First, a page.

Winnipeg restaurants at a loss for how to approach e-cigarettes may get some guidance this week.
A forum on the use of electronic cigarettes, also called vaporizers or vapes, led by the Manitoba Tobacco Reduction Association (MANTRA), could shed some much-needed light on the contentious topic. Among many local stakeholders and officials will be Scott Jocelyn, executive director of the Manitoba Restaurant and Foodservices Association.
Jocelyn said he’s “looking for direction.” When it comes to e-cigarettes, he is not alone.
“There’s basically a divide in the health-care community to some degree between those people who see it as a potential for harm reduction and those who are cautious about its use at all,” said Murray Gibson, executive director of MANTRA. “It’s a good discussion.”
Gibson said the forum, which will take place today, is a chance for interested stakeholders to have that conversation, “bringing together people who are interested in knowing more about it.”
Since their invention in China in 2003, electronic cigarettes — battery powered, tobacco-free devices that create a vapour to be inhaled — have taken off in North America. Winnipeg’s first storefront vape shop, Fat Panda, opened last year, and more have popped up since. The problem is the trend is outpacing the research, with health-care officials concerned about the unclear, potentially negative effects on long-term health, the re-normalization of smoking among youth and the highly addictive nature of nicotine, which is present — but illegal — in some e-juice (the liquid that is vapourized to be inhaled).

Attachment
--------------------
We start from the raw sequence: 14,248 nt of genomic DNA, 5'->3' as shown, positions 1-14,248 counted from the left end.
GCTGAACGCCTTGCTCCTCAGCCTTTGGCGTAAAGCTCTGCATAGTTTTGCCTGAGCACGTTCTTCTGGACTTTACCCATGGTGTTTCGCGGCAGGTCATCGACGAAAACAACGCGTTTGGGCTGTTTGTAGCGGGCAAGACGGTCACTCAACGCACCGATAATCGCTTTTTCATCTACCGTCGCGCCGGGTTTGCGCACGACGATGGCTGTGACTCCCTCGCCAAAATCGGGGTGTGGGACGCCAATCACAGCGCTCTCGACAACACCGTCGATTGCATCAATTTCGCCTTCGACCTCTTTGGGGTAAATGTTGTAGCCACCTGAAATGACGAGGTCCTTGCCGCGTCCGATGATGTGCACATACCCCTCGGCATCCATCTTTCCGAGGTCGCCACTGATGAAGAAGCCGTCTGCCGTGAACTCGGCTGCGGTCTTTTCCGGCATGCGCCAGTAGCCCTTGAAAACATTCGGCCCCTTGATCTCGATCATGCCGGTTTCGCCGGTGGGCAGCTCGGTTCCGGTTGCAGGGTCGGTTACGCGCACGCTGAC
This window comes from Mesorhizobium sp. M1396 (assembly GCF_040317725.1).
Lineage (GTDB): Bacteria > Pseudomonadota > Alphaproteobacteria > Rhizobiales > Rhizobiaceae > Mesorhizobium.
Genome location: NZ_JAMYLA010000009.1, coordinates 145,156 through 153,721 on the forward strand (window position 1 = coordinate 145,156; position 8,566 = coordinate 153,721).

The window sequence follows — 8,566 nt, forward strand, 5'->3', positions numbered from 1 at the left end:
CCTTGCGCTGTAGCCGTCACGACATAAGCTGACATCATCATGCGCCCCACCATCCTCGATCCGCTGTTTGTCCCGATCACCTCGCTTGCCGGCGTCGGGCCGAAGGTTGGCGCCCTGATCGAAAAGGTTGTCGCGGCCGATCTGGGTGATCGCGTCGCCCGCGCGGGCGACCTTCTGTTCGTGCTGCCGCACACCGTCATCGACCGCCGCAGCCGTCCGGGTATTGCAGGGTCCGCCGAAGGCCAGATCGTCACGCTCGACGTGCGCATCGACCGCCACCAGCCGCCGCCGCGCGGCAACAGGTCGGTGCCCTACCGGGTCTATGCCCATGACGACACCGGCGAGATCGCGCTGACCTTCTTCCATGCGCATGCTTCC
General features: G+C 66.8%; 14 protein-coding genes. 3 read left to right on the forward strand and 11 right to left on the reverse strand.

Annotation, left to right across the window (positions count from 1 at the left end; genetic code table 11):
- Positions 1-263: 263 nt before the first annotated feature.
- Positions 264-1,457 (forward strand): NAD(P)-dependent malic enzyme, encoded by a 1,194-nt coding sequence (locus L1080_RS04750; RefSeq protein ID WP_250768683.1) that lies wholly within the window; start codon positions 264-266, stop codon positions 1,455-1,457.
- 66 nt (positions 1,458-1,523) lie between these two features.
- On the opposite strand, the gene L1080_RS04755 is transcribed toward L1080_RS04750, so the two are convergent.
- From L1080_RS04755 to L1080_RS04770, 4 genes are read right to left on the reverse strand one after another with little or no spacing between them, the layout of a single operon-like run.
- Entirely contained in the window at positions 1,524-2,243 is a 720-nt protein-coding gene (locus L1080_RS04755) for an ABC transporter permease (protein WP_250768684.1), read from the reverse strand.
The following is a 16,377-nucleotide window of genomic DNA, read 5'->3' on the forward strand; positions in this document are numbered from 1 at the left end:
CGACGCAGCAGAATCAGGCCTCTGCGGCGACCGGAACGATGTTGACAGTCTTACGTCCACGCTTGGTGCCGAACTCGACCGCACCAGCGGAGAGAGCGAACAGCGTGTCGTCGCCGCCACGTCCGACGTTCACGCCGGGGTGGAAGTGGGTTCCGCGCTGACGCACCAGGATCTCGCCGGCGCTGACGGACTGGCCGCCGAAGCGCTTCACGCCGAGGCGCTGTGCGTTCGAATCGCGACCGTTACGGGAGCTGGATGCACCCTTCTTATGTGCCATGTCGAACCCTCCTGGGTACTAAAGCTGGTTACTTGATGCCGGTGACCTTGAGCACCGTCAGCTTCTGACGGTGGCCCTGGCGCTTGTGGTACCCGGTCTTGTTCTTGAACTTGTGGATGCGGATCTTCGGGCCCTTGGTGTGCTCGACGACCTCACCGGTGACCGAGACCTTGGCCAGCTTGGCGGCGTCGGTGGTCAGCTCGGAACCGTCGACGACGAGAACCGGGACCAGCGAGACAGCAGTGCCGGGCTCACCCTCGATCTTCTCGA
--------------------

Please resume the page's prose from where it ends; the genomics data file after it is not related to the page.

Health Canada has not approved any e-juice containing nicotine and recommends against its use. Although it is illegal, many vapers can still get access to it.
For Winnipeg restaurants, the result is confusion. Restaurateurs aren’t sure how to proceed, as customers are increasingly anti-smoking and the e-cigarettes gain traction.
Jocelyn said for now, he thinks most restaurants are erring on the side of caution. “The concern now is with electronic cigarettes… the perception that you’re allowing somebody to smoke in your building is not something we’re allowed to do,” he said. “Restaurants aren’t going to take that chance.”
While a handful of Canadian cities have banned their use in public places (Vancouver, notably, along with Red Deer, Alta., and others), there are currently no bylaws or regulations regarding e-cigarettes in Winnipeg, said City of Winnipeg communications officer Michelle Bailey. Manitoba Health isn’t considering a ban either, said a department spokeswoman.
“It is clear that more research is required to assess the possible side-effects of e-cigarettes as well as determine their effectiveness as a smoking cessation aid,” said the spokeswoman.
Yet anecdotal evidence in favour of e-cigarettes is piling up, either as a way to quit smoking or simply an enjoyable pastime.
“I’m passionate about the product,” Jordan Vedoya, owner of Fat Panda on Notre Dame Avenue, told the Free Press last December. “I started using it in September, and it changed my life so drastically I wanted to share it with others.”
Grant Anderson, director at the popular Winnipeg restaurant Stella’s, said Stella’s has historically been anti-smoking, and that would likely apply to e-cigarettes as well.
“We took the stance (when we opened) that we wanted to have a non-smoking environment,” he said. “I don’t think that people would really consider smoking in one of our rooms.”
Peter Scouras, owner of Winnipeg restaurant Red Top Drive Inn, agreed. “I don’t have a formal policy to be honest; it’s still kind of a new thing. I’ve never had anybody try to use one… I’d probably ask them to go outside.”
Republished from the Winnipeg Free Press print edition November 5, 2014 A2